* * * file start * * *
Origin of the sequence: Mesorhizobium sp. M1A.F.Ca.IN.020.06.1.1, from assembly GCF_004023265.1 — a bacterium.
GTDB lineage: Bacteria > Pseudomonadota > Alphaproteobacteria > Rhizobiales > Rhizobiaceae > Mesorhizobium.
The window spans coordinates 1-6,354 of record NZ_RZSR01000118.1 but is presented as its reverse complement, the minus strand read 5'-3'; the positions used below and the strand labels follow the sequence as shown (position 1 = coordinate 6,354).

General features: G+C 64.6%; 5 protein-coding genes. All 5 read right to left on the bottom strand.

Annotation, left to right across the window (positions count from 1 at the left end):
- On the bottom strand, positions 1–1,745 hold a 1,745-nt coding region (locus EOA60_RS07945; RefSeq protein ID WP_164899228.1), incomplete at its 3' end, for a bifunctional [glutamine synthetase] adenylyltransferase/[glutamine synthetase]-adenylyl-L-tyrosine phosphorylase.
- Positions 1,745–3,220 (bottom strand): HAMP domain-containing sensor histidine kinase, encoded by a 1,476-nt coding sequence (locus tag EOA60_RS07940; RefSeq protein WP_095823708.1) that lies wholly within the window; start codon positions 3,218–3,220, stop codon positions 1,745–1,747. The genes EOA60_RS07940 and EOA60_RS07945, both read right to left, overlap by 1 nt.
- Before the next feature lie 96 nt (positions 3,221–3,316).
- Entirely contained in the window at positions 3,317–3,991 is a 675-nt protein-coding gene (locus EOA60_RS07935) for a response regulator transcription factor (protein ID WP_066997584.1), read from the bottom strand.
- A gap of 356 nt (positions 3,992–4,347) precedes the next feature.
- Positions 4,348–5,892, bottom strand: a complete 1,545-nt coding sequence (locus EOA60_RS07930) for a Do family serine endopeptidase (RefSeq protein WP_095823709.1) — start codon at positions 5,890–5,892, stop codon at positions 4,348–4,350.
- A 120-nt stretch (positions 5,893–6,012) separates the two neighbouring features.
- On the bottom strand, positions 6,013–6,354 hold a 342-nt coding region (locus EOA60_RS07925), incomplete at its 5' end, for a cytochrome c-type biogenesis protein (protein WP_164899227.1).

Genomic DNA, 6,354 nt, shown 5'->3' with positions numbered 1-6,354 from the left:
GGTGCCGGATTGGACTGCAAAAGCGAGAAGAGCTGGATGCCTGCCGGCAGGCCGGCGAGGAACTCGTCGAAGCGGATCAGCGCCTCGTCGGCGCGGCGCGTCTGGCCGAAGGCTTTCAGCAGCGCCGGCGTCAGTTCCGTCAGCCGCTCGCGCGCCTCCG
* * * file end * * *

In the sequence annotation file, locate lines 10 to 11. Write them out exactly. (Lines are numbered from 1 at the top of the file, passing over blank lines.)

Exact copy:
- A gap of 356 nt (positions 3,992–4,347) precedes the next feature.
- Positions 4,348–5,892, bottom strand: a complete 1,545-nt coding sequence (locus EOA60_RS07930) for a Do family serine endopeptidase (RefSeq protein WP_095823709.1) — start codon at positions 5,890–5,892, stop codon at positions 4,348–4,350.